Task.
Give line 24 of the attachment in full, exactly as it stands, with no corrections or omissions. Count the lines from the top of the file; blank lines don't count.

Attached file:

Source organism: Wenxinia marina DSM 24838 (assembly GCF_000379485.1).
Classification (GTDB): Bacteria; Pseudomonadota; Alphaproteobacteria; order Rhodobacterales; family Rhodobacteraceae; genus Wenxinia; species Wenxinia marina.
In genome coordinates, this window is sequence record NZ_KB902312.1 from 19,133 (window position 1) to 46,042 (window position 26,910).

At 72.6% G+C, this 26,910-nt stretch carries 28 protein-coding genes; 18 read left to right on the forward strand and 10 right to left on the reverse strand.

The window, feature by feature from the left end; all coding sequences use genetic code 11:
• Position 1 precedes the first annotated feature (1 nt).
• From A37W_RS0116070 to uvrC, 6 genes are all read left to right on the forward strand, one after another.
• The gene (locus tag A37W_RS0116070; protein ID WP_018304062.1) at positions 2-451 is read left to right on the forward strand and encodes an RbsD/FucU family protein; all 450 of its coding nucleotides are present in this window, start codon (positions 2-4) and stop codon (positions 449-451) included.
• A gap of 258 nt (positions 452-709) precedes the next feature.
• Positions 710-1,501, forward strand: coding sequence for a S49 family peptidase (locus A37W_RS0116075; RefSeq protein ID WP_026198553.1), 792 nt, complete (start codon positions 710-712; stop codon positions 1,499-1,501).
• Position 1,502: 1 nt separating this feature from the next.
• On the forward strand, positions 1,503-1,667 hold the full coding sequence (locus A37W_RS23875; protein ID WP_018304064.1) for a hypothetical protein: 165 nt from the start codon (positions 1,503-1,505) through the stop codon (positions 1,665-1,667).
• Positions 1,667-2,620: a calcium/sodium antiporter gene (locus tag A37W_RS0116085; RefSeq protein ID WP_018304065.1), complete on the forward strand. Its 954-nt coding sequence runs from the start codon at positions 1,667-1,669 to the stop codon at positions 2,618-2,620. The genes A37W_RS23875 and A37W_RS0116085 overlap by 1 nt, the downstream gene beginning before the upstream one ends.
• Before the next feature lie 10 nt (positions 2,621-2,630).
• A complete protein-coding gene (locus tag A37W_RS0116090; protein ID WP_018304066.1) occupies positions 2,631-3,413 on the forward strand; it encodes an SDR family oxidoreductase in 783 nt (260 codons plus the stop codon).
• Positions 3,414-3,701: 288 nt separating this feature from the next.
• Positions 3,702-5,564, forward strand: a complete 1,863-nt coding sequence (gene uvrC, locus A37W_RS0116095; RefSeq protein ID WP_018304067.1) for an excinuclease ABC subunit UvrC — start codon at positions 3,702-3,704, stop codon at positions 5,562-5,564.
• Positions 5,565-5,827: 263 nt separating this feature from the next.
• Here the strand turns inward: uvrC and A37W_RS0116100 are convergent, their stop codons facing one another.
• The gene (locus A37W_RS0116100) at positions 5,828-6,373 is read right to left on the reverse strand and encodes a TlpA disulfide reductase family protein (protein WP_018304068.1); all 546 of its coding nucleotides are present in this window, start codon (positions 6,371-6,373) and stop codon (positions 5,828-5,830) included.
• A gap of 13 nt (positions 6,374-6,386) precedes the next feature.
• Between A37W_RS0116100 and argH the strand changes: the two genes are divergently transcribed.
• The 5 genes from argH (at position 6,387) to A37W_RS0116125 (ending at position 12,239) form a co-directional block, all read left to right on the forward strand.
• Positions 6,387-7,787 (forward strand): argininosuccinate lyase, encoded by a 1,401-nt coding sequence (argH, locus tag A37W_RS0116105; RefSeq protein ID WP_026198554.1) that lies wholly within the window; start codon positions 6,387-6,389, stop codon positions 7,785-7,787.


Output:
• Positions 6,387-7,787 (forward strand): argininosuccinate lyase, encoded by a 1,401-nt coding sequence (argH, locus tag A37W_RS0116105; RefSeq protein ID WP_026198554.1) that lies wholly within the window; start codon positions 6,387-6,389, stop codon positions 7,785-7,787.